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Lena Dunham Has Hysterectomy for Endometriosis -- But It's Not a Cure

Sometimes the news isn’t as straightforward as it’s made to seem. Jordan Davidson, The Mighty’s editorial director of news and lifestyle, explains what to keep in mind if you see this topic or similar stories in your newsfeed. This is The Mighty Takeaway.

This piece has been medically reviewed by Iris Kerin Orbuch, MD.

Lena Dunham revealed in the March edition of Vogue that she recently had a total hysterectomy — surgery to remove her uterus and cervix — to treat her endometriosis. Like anyone living with a chronic illness, what Dunham does to treat her disease is her and her doctor’s decision. There’s just one problem. Hysterectomy isn’t a cure for endometriosis. It’s not even a worthwhile treatment.

Let’s break it down.

Endometriosis is a disease where tissue similar to the lining of the uterus — known as the endometrium — is found outside of the uterus. Unless endometriosis is found on the exterior of the uterus, the uterus has nothing to do with the disease.

You can remove endometriosis from the exterior of the uterus and anywhere else it can be found through excision surgery — considered the best treatment for endometriosis. You don’t need to remove the whole uterus.

There is something a hysterectomy cures, and that is called adenomyosisAdenomyosis occurs when cells similar to the endometrium are embedded in the muscular layers of the uterus. Adenomyosis is difficult to definitively diagnose — although signs of the condition can be detected through MRI, ultrasound, manual examination of the uterus and by a doctor listening to your symptoms.

However, the only way to definitively diagnose adenomyosis is through a hysterectomy. Once the uterus is removed, it’s sent to pathology where it’s checked for those endometrium-like cells within the walls of the uterus. Some doctors, not many, offer something called the Osada procedure that has had some success in treating the condition without removing the uterus.

Those with endometriosis can also have adenomyosis. In a survey conducted by The Mighty of 2,000 women with surgically confirmed endometriosis, 12.4 percent of women said they had been diagnosed with adenomyosis via hysterectomy. Another 20.1 percent said their doctor believes they have the condition but have not had a hysterectomy.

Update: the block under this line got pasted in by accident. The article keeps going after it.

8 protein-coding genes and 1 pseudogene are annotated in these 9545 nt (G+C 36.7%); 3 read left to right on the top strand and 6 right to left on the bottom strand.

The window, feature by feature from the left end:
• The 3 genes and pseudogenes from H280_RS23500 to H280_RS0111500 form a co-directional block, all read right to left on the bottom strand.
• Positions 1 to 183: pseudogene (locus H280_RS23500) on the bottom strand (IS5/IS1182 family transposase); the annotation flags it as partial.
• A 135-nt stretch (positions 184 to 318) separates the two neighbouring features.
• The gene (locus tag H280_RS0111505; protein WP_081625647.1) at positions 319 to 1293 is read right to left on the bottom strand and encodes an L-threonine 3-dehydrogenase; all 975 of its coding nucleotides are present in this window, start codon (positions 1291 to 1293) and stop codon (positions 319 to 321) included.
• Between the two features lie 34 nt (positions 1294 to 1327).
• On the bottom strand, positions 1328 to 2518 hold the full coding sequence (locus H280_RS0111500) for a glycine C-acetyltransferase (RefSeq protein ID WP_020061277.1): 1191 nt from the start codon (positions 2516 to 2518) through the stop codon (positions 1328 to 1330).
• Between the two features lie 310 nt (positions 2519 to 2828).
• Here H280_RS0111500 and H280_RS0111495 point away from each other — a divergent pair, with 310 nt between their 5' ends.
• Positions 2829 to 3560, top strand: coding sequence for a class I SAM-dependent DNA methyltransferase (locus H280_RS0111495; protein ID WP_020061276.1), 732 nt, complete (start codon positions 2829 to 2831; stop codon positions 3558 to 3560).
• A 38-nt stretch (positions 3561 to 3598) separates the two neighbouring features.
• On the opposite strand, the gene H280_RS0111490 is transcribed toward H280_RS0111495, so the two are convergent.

We don’t know whether or not Dunham has adenomyosis. If she does, a hysterectomy would relieve her adenomyosis-related symptoms. If she only has endometriosis, a hysterectomy won’t relieve her pain. Dunham also describes her uterus as “heart-shaped” and having a septum, features associated with Mullerian anomalies like a bicornuate uterus. Again, we don’t know if Dunham has a uterine anomaly, but hysterectomy isn’t used to treat either of those uterine issues.

Dunham added that she tried a number of therapies before considering a hysterectomy, including pelvic floor therapy, massage therapy, pain therapy, color therapy, acupuncture and yoga.

While alternative therapies like yoga and acupuncture can help manage pain, they don’t remove or treat endometriosis. Neither does pelvic floor therapy, though it does treat pelvic floor dysfunction, which is common in women with endometriosis. Still, it can take months of pelvic floor physical therapy before symptoms start to subside. Significant progress takes much longer — especially for those who have lived with pain for years. Dunham said she tried these therapies from “August to November.”

The issue here isn’t Dunham, though she has spread misinformation — like saying three months of Lupron is as good as excision surgery (it’s not) — before. (This was a statement she has since apologized for.)

Dunham writes beautifully, noting “that a hysterectomy isn’t the right choice for everyone,” and “That it’s not a guarantee that this pain will disappear.” The problem is her essay is presented as a valid option for women with endometriosis. At the end of her essay, Vogue includes a link that reads, “click here to learn more about getting a hysterectomy due to endometriosis.”